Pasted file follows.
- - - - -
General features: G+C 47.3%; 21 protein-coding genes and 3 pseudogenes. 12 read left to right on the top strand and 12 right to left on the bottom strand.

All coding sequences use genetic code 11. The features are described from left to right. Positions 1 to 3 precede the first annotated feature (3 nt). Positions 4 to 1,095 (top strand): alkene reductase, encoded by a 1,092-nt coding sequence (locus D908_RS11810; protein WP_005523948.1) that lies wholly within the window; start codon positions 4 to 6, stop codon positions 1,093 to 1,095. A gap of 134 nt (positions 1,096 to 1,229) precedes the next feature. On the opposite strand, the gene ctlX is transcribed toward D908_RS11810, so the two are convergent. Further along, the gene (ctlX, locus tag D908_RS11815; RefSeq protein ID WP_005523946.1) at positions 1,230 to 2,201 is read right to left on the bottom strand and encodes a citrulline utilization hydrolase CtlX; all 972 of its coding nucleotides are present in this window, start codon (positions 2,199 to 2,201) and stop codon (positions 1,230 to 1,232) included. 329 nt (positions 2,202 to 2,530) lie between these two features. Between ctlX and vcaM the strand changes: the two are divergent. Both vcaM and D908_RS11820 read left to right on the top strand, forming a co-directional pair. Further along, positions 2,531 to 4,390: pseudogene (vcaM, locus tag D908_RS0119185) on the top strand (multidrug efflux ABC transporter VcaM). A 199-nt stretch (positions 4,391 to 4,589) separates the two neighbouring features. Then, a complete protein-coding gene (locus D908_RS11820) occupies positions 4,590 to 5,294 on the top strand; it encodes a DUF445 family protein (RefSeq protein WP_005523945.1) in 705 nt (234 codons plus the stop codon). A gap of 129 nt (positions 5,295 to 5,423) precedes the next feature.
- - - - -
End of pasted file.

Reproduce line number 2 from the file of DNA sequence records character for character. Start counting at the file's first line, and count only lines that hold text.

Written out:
All coding sequences use genetic code 11. The features are described from left to right. Positions 1 to 3 precede the first annotated feature (3 nt). Positions 4 to 1,095 (top strand): alkene reductase, encoded by a 1,092-nt coding sequence (locus D908_RS11810; protein WP_005523948.1) that lies wholly within the window; start codon positions 4 to 6, stop codon positions 1,093 to 1,095. A gap of 134 nt (positions 1,096 to 1,229) precedes the next feature. On the opposite strand, the gene ctlX is transcribed toward D908_RS11810, so the two are convergent. Further along, the gene (ctlX, locus tag D908_RS11815; RefSeq protein ID WP_005523946.1) at positions 1,230 to 2,201 is read right to left on the bottom strand and encodes a citrulline utilization hydrolase CtlX; all 972 of its coding nucleotides are present in this window, start codon (positions 2,199 to 2,201) and stop codon (positions 1,230 to 1,232) included. 329 nt (positions 2,202 to 2,530) lie between these two features. Between ctlX and vcaM the strand changes: the two are divergent. Both vcaM and D908_RS11820 read left to right on the top strand, forming a co-directional pair. Further along, positions 2,531 to 4,390: pseudogene (vcaM, locus tag D908_RS0119185) on the top strand (multidrug efflux ABC transporter VcaM). A 199-nt stretch (positions 4,391 to 4,589) separates the two neighbouring features. Then, a complete protein-coding gene (locus D908_RS11820) occupies positions 4,590 to 5,294 on the top strand; it encodes a DUF445 family protein (RefSeq protein WP_005523945.1) in 705 nt (234 codons plus the stop codon). A gap of 129 nt (positions 5,295 to 5,423) precedes the next feature.